When textiles and foils are coated, a polymeric layer is applied directly to one or both surfaces of the fabric. A range of organic solvents (MEK-methyl ethyl ketone), but also dimethylformamide (DMF) and toluene (both are non-ESIG solvents) are involved depending on the coating polymer type specified to prepare the polyurethane coating mixtures. The coating or lamination improves functional performance properties such as thermo-plasticity, adhesion, abrasion resistance, heat, water and air conductivity, or ultraviolet (UV) radiation resistance of the finished products which can be technical and medical textiles, protective clothing or mattress covers.
Contact adhesives are probably the best-known solvent-based adhesives. The adhesive is a polymer solution in organic solvents such as ketones, ethyl acetate, or a hydrocarbon solvent applied to both surfaces to bond. Some time is allowed for the solvent to evaporate, and the surfaces are then pressed together. Solvent-based adhesives are used widely for bonding to leathers, nylons, PVC, polyurethane or rubbers, which are all common materials used, for instance, for footwear soles.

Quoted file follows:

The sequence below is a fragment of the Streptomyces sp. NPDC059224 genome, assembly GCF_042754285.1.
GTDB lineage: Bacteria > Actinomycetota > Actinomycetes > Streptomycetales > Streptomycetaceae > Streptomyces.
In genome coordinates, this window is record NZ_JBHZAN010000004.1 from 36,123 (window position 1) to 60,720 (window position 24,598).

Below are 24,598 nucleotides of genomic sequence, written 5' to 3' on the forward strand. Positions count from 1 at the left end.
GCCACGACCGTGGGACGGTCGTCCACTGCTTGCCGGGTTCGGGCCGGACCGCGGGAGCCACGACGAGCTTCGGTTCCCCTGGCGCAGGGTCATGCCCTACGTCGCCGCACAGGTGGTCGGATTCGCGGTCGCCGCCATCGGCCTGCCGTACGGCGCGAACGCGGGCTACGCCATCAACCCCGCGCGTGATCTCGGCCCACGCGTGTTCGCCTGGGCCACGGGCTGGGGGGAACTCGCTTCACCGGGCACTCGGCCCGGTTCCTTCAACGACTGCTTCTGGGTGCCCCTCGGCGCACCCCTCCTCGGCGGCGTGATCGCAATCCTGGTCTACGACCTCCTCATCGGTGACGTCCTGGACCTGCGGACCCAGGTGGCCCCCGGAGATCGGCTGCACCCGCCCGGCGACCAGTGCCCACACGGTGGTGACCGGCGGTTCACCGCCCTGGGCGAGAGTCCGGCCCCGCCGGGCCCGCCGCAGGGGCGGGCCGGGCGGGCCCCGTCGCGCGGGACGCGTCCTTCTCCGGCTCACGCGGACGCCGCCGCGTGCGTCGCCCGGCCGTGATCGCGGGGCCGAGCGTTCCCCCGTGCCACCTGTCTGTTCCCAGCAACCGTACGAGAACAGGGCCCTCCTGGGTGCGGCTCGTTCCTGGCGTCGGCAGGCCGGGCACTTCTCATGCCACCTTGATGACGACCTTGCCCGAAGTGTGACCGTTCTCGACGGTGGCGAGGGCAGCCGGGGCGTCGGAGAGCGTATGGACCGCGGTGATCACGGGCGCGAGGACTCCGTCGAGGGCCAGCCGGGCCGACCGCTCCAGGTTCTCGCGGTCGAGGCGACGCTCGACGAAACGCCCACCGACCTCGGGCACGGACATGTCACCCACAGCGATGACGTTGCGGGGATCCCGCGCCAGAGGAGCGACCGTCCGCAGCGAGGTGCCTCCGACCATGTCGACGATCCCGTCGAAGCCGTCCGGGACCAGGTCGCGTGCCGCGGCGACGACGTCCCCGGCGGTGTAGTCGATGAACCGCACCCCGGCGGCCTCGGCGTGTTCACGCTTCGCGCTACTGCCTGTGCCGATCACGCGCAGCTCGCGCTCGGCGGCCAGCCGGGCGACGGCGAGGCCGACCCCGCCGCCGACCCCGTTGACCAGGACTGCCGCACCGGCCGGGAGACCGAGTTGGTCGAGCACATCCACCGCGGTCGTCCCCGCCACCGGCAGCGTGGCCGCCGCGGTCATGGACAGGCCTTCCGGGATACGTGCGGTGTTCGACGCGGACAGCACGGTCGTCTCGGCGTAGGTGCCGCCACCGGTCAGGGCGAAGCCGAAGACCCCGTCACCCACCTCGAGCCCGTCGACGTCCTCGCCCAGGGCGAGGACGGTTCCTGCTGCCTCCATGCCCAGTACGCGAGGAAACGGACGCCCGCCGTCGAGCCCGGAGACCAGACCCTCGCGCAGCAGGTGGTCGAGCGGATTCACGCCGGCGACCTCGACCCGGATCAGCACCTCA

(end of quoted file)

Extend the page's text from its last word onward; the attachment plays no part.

Glycol ethers are used as additives during the textile dyebath to obtain properties such as proper shade, level dyeing, colourfastness, reduced dyeing temperatures and reduced dyeing cycle times. They help the dyes penetrate and saturate the fabric, accelerating the dyeing process. They also serve as couplers for other components of the dye formulation and can act as compatibilising agents for fabric blends such as nylon/acrylics.
Cleaning & leather degreasing
In dry cleaning, aliphatic hydrocarbon solvents and glycol ethers are used to clean fabrics that degrade in water and delicate fabrics that cannot withstand the rough and tumble of a washing machine and clothes dryer.
When it comes to leather, solvent-based cleaners will effortlessly remove dye transfer without damaging the leather’s protective sealant or removing colour. It will also remove stains like fresh ink, grease or oil marks from leather.
Stain removers contain hydrocarbon solvents. Both solvents and greasy stains are non-polar substances. This similar characteristic enables the stain remover to seep under the stain and effectively break it down without harming the fabric.